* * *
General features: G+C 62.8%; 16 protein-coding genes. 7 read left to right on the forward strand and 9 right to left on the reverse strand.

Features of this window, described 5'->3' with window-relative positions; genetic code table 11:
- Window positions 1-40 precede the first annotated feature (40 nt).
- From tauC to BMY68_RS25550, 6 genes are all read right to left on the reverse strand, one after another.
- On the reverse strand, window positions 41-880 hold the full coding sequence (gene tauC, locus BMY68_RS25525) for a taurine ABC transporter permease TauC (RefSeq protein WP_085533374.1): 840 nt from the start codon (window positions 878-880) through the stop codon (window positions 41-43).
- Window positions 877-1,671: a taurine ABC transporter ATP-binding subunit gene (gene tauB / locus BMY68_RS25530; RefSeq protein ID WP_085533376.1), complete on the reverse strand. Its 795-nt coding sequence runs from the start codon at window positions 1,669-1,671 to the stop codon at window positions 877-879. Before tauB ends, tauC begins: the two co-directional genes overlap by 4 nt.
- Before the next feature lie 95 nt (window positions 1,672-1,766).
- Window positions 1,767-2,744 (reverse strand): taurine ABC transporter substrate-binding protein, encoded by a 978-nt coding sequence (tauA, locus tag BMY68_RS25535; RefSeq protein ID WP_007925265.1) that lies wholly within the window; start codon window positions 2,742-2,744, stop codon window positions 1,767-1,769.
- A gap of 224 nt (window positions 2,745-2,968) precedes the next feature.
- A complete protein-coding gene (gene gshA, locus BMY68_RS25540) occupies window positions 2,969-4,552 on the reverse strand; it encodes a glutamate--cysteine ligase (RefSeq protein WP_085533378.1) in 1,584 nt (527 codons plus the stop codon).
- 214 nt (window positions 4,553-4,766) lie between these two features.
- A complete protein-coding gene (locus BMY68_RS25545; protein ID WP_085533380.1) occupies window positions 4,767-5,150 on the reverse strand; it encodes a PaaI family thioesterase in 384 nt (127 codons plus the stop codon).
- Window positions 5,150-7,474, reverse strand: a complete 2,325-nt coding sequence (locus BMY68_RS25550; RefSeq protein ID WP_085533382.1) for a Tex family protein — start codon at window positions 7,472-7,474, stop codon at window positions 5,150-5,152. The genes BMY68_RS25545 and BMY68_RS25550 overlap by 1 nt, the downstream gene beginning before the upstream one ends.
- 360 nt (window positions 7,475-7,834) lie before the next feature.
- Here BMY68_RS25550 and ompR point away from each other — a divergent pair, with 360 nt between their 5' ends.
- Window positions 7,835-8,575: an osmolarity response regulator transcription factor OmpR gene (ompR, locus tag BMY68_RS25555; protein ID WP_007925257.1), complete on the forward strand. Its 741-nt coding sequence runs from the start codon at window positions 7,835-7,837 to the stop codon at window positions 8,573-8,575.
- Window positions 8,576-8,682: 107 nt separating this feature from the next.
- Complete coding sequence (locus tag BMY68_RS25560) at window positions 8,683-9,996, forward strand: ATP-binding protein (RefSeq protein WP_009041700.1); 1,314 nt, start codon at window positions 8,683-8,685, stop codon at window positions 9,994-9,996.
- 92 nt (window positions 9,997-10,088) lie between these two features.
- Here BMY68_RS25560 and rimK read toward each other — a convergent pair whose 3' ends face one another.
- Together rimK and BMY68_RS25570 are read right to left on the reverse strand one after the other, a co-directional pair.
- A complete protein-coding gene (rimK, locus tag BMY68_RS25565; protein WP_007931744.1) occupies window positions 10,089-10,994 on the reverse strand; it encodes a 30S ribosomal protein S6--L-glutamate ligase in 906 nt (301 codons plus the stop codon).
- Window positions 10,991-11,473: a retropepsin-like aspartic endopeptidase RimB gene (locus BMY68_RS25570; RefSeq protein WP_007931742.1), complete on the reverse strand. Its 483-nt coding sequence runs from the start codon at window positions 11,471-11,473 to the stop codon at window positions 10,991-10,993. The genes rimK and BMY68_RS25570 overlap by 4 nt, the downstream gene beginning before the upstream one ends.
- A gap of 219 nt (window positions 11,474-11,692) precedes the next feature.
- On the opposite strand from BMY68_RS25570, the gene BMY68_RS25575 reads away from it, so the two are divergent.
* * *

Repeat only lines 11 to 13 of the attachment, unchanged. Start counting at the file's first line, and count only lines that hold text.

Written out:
- 214 nt (window positions 4,553-4,766) lie between these two features.
- A complete protein-coding gene (locus BMY68_RS25545; protein ID WP_085533380.1) occupies window positions 4,767-5,150 on the reverse strand; it encodes a PaaI family thioesterase in 384 nt (127 codons plus the stop codon).
- Window positions 5,150-7,474, reverse strand: a complete 2,325-nt coding sequence (locus BMY68_RS25550; RefSeq protein ID WP_085533382.1) for a Tex family protein — start codon at window positions 7,472-7,474, stop codon at window positions 5,150-5,152. The genes BMY68_RS25545 and BMY68_RS25550 overlap by 1 nt, the downstream gene beginning before the upstream one ends.